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This Is Not a Drill



A SEASON OF SUDDEN ALARMS! Scarcely do you dare close your (exhausted) eyes, your cell phone erupts. High-pitched rapid buzzing like a maddened hornet. Already the thing is impatient, you haven’t rushed to answer.
       And even as you snatch up the vibrating device with a trembling hand, before you can answer a stern robot-voice emerges.
       This is not a drill.
       Repeat: this is not a drill.
       Prepare for an emergency:
       (Your phone—you are of an age to think sentimentally of the device, as if it has been created to benefit you.)
Each alarm is a singular surprise. No alarm seems aware of its precursor.
       Each alarm is issued by the state in which you reside, which happens to be the state of New Jersey. That there is a network of such states—indeed, a “federal government”—is not any longer acknowledged.
       Since precisely when, you can’t remember.
       It is very difficult to remember an omission. That which is missing is likely to be beyond the orbit of language precisely because it has ceased to exist.

Initially, in October, your phone erupts in a high-pitched buzzing to warn of an approaching rainstorm, gale-force winds, travelers’ advisory.
       Soon after, a warning comes of Hurricane Cassandra, power outages, ten p.m. to six a.m. curfew.
       Not long after, flash floods, tornado, nine p.m. to seven a.m. curfew.
       Local roads are washed out, the Turnpike is shut down, basements are flooded. Deaths are reported of individuals foolish enough to wade through waist-high water: drownings, heart attacks, electrocutions from fallen wires.
       Caution: remain indoors until further notice.
       In January, your phone buzzes with a new emergency: “early warning signs” of an “imminent health crisis.”
       Soon then, seven p.m. to nine a.m. curfew. Public places shut down until further notice. All schools, churches shut down. Masks required even if outdoors.
       Travelers’ advisory: avoid all roads.
       Each day in succession through the early rain-dripping spring the hours of curfew are reiterated. You notice how the precise hours of the curfew are altered daily, as if with the intention to confuse, discourage: now beginning at sunset, now at five p.m., now at three p.m.
       Eventually, twelve noon.
       Eventually, twenty-four-hour.
       Public health bulletins, mandates. Epidemiologists’ advisory: stay indoors!
       In the streets, random figures. Distant cries, gunfire. Barricades, police vehicles. Gunfire.
       Red-tinged skies, clouds like misshapen tumors. Frantic fleeing birds striking your windows, falling dead to the ground. So often your phone is buzzing with emergency alarms, you hide it beneath cushions. Still, the (muffled) buzzing can’t be ignored. By the time you reach it the robot-voice is warning of martial law, twenty-four-hour curfew, violators at risk of being shot on sight.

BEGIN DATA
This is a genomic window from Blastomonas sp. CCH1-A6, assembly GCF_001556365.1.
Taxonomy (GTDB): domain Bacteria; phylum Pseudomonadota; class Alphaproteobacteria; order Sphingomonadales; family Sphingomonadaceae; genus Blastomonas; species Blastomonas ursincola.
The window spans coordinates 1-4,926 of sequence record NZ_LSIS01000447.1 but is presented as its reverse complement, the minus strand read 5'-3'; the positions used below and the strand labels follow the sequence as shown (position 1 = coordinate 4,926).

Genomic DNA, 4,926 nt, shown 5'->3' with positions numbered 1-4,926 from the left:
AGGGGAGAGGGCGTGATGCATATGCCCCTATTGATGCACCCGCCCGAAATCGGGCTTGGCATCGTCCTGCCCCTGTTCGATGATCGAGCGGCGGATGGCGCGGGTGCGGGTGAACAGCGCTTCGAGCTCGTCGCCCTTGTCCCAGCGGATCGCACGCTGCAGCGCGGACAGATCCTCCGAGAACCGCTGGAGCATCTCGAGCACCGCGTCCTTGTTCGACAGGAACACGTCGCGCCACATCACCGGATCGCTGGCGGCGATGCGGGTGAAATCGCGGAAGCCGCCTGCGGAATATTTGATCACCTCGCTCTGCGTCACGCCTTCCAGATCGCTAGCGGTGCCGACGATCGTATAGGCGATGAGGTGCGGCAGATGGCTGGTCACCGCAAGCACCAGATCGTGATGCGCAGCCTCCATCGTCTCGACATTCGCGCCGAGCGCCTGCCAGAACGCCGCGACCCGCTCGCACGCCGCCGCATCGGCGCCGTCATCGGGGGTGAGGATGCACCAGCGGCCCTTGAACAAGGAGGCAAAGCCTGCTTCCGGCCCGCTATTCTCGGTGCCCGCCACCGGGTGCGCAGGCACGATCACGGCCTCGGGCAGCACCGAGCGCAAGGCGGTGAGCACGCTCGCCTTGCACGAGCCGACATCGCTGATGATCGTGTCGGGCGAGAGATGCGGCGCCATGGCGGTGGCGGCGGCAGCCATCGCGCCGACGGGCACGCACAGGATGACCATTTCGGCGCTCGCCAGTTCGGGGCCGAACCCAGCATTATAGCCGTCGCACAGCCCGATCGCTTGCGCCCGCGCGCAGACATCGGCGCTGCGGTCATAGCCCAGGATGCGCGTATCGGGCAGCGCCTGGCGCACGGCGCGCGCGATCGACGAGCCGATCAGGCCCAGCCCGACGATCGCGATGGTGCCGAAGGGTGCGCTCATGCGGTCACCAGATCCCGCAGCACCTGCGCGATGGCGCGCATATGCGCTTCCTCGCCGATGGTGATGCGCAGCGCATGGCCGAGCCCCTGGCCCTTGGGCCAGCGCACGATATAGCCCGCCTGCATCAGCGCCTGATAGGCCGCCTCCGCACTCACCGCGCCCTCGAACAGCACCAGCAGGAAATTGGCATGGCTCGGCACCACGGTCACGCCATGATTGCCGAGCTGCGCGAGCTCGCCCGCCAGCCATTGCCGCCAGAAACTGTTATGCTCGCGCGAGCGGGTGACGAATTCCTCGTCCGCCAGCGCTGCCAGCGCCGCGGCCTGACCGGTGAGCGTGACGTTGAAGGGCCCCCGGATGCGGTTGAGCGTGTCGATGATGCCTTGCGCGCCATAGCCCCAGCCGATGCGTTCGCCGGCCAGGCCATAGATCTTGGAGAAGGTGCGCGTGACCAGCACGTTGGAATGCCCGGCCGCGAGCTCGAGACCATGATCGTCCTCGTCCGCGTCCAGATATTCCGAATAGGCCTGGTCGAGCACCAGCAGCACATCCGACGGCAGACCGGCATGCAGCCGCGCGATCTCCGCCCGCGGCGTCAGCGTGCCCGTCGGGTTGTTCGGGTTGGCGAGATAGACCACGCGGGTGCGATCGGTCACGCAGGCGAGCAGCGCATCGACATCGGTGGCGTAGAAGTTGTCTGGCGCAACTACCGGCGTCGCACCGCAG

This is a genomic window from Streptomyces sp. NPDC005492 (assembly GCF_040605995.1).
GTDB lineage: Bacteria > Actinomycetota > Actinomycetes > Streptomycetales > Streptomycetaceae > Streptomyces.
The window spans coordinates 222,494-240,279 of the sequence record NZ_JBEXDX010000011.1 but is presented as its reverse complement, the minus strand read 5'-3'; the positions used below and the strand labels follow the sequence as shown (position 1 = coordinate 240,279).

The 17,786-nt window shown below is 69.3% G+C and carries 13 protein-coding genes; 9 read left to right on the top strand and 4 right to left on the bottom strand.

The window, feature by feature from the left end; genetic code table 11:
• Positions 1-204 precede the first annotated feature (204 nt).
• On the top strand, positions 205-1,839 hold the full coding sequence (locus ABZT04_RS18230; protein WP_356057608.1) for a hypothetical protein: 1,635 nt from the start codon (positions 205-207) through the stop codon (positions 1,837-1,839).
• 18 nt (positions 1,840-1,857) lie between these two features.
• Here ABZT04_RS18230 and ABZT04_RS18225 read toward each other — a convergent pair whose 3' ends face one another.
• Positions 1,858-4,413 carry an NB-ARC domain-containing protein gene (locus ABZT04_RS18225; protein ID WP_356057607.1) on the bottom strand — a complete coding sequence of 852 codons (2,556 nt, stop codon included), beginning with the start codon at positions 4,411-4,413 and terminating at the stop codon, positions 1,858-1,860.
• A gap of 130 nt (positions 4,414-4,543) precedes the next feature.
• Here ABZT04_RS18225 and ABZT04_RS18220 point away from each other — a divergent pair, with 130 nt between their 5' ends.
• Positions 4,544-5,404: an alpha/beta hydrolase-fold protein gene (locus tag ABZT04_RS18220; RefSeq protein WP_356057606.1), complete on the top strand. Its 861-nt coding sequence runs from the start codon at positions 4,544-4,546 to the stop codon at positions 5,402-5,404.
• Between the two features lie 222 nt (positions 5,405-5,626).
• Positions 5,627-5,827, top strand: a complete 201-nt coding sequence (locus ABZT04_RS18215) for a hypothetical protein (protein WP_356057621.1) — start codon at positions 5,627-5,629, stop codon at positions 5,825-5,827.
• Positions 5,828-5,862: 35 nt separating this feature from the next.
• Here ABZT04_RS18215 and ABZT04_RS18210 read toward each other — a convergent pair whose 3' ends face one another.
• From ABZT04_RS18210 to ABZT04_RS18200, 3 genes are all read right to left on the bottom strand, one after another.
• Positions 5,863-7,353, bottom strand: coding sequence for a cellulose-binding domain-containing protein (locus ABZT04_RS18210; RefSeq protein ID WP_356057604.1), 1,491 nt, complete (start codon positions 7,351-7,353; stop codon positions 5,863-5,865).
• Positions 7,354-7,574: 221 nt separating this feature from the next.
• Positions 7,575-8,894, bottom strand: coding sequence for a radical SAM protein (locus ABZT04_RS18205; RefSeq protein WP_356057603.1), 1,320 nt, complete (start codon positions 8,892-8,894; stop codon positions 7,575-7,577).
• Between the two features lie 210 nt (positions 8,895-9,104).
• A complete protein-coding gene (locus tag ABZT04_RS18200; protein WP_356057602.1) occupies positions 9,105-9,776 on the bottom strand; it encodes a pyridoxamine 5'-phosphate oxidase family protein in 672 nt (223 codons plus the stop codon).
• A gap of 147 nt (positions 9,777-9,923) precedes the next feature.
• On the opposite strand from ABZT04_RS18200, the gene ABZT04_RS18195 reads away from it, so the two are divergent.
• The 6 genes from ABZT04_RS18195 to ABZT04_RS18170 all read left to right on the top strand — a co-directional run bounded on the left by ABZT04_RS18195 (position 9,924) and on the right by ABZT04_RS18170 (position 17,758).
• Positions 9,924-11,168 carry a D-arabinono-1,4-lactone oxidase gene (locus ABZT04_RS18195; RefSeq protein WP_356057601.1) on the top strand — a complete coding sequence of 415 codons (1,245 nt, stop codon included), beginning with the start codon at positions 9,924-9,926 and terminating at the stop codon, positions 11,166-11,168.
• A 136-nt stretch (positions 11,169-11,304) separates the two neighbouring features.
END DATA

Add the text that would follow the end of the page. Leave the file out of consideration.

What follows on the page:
This is not a drill.

Weeks, months pass. The emergency alarms vary but the curfew now remains constant: twenty-four-hour. No exceptions.
       Huddling in your cave, sobbing-grateful when power is restored, ravenously hungry when food is (finally) delivered. By state mandate retail stores are closed to individual customers, food and other supplies are delivered exclusively by licensed services, at exorbitant costs that only the privileged can afford.
       You are one of the privileged. You have escaped fires, floods, virus, starvation, rioting. At first, you communicate with other privileged in your circle of friends; but, as time passes, these other privileged have slowly vanished.
       Emails sent into the void are not received; or, if received, are not answered. Ever more frequently emails are returned as undeliverable.
       Cell phones, commandeered by authorities, are no longer used for private calls.
       TV news is recycled. Belatedly you realize you have been seeing the same videos, hearing the same weather/catastrophe reports for months.
       Online news is redacted, sites have been removed. Click on a familiar link and discover that it has vanished.
       Power outages are frequent. And last longer.
       Staring at the computer screen, which vanishes into a tiny white dot amid a great gaping black hole that surrounds it, and swallows it.
       Black screen, dead screen. The electronic device, overheated, begins rapidly to cool, to cold.

A haze of ennui palpable as woodsmoke has settled over the state. The Turnpike, the Garden State Parkway, state highways, and smaller, local roads are deserted. Where floodwaters have receded, bodies of drowned animals and (occasional) human beings are discovered. Everywhere, skeletons of birds. Shopping malls are deserted, stores are darkened and shuttered. Roaming gangs of looters and vandals are a plague, the New Jersey National Guard has been mobilized to shoot on sight.
       Deaths from the virus, pandemic. Morgues overflowing, bodies stacked in freezing units in warehouses. Funeral pyres.
       Airborne ashes, romantically reimagined as “woodsmoke.”
       Your connection with the external world has become almost exclusively virtual. It is not entirely clear whether the external world exists or whether it is itself virtual.
       Months, a year. Eighteen months. You neglect to mark the calendar, you have lost track of days. For what is a day but the equivalent of its predecessor and its successor. Not a day, but rather the day.
       One morning you discover that the interior space in which you live has shrunken considerably. A corridor that once led to several rooms leads now to just two. A door that had opened into a room now opens into a closet. There are fewer windows. Less light is admitted. (Unless there is, out of the white sky, less light altogether.)
       Mail service has long since ceased. UPS, FedEx—you have seen delivery trucks abandoned in ditches.
       Municipal services like trash pickup, snow removal, road repair—scarcely a memory. Elections?—(what were elections?). You have no idea if there are still elected officials, or who these elected officials might be. Township, state, federal governments: Do these still exist?